Stanford '05 grads recall impact of Jobs speech

Steve Jobs' inspiring outlook on death
Two years after being diagnosed with pancreatic cancer, Steve Jobs delivered and inspiring commencement speech about life and death to students Stanford University. Scott Pelley reports.

Apple Inc. co-founder Steve Jobs was legendary for being private, and rarely spoke about himself. But in a rare moment, CBS News correspondent John Blackstone reports, Jobs told the story of his life in a speech to Stanford University graduates.

Political science major Amy Halvorsen, Stanford Class of 2005, listened nervously that day.

"I was graduating at Stanford without a job in place," Halvorsen remembers. "And I felt like such a loser."

But then she heard Apple's CEO talk -- not about his successes, but his failures: "But then I got fired. How can you get fired from a company you started?"

Halvorsen says, "His speech made me feel really comforted. He was like, 'You'll find your own path - you don't need to live someone else's life'."

Another graduate, Steve Myrick, reads from the speech: "You can't connect the dots looking forward. You can only connect them looking backwards."

Myrick was one of the Stanford student leaders who chose Jobs as speaker. Now working as a business consultant, he remembers Jobs saying, "Stay hungry. Stay foolish."

"It's a reminder that you haven't figured everything out, and that's OK," Myrick says. "And just to keep relentlessly looking for things that are gonna make you happy."

Jobs told the students he'd seen the expression on the back of a 1974 magazine called the Whole Earth Catalog.

Stewart Brand, its publisher, wrote the phrase. Today, Brand says he supposes it's "kind of a hippie perspective on things." Five years after the edition came out, Brand was surprised when Jobs asked for an autographed copy. Nobody else ever seemed to notice "Stay Hungry. Stay Foolish."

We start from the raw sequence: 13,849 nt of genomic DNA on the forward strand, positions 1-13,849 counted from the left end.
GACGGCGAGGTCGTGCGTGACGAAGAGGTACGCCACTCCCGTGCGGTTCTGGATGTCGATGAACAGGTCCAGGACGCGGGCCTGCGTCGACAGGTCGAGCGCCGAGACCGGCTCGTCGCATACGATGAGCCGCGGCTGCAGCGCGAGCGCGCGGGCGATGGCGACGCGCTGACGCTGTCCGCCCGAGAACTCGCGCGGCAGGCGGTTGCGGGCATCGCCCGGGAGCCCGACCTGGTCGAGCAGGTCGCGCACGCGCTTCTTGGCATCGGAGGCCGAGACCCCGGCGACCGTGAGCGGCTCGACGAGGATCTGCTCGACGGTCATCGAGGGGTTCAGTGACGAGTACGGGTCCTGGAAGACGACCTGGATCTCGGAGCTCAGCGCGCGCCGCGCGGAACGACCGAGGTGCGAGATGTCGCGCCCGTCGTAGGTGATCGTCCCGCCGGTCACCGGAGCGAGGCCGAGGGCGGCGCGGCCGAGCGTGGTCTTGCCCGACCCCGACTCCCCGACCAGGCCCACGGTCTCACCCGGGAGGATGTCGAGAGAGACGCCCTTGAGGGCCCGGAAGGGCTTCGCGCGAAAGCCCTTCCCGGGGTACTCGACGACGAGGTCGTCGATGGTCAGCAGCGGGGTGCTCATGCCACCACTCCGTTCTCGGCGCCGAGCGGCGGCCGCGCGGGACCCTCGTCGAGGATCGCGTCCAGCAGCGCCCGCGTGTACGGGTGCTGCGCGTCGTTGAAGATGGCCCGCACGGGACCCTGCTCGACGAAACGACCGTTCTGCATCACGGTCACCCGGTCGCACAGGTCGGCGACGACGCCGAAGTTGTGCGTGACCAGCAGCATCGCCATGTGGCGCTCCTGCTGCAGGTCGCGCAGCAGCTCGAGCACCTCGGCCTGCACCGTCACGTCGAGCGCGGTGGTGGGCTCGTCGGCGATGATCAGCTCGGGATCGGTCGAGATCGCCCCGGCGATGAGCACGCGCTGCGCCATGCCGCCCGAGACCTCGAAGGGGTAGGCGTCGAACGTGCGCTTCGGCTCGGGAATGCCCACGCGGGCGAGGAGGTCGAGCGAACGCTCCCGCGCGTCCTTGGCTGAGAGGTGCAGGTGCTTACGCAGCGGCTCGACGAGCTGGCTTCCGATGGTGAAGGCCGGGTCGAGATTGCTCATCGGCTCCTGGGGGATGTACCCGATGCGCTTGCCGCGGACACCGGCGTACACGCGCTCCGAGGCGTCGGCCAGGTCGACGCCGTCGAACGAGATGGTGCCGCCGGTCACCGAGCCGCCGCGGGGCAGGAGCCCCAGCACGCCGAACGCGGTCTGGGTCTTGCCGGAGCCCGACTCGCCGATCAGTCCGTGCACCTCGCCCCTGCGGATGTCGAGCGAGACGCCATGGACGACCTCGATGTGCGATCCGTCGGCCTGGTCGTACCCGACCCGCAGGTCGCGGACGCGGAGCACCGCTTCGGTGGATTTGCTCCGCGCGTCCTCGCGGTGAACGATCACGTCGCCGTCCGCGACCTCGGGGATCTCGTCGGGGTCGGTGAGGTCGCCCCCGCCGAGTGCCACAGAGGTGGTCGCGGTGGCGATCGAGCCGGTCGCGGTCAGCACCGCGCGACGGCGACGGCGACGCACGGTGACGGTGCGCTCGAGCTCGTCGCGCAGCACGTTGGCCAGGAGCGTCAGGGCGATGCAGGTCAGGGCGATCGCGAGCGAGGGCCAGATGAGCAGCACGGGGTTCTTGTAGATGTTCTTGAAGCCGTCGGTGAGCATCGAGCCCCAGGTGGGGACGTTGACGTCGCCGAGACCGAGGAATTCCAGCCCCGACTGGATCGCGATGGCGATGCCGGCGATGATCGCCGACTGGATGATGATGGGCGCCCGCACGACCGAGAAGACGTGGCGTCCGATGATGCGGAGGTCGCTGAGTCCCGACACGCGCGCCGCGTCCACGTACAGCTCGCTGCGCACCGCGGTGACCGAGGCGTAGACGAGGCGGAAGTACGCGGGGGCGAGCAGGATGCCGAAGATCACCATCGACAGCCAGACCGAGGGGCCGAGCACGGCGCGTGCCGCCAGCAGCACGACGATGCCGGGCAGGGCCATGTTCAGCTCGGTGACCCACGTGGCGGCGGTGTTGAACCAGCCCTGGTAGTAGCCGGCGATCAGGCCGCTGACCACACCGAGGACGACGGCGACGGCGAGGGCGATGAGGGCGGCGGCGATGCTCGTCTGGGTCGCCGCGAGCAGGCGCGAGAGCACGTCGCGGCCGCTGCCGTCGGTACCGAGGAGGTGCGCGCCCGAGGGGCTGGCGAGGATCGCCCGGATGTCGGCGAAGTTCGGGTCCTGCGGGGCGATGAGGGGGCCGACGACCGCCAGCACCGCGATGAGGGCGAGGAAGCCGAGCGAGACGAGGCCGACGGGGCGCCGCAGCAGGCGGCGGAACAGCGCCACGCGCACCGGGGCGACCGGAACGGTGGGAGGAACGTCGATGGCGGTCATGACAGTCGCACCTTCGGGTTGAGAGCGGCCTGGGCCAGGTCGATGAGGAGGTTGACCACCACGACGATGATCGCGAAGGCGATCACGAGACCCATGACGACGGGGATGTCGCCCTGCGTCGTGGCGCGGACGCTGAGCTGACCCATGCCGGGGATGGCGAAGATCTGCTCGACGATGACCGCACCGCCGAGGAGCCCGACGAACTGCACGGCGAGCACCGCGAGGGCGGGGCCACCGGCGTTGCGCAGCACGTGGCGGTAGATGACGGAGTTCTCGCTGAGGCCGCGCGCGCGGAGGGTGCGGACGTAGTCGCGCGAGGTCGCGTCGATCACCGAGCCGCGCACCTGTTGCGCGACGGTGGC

Jobs was the only reader who ever came forward, says Brand. "There's only one Steve Jobs, you know?"

Amy Halvorsen is now working in film production in Los Angeles. But her ambition is to be on camera hosting her own show.

"That's what I want to do even though it might be a little foolish," she explains.

It is, after all, what Steve Jobs told her to do on graduation day.

Steve Jobs' 2005 Stanford Commencement Address:

  • John Blackstone
    John Blackstone

    From his base in San Francisco, CBS News correspondent John Blackstone covers breaking stories throughout the West. That often means he is on the scene of wildfires, earthquakes, floods, hurricanes and rumbling volcanoes. He also reports on the high-tech industry in Silicon Valley and on social and economic trends that frequently begin in the West.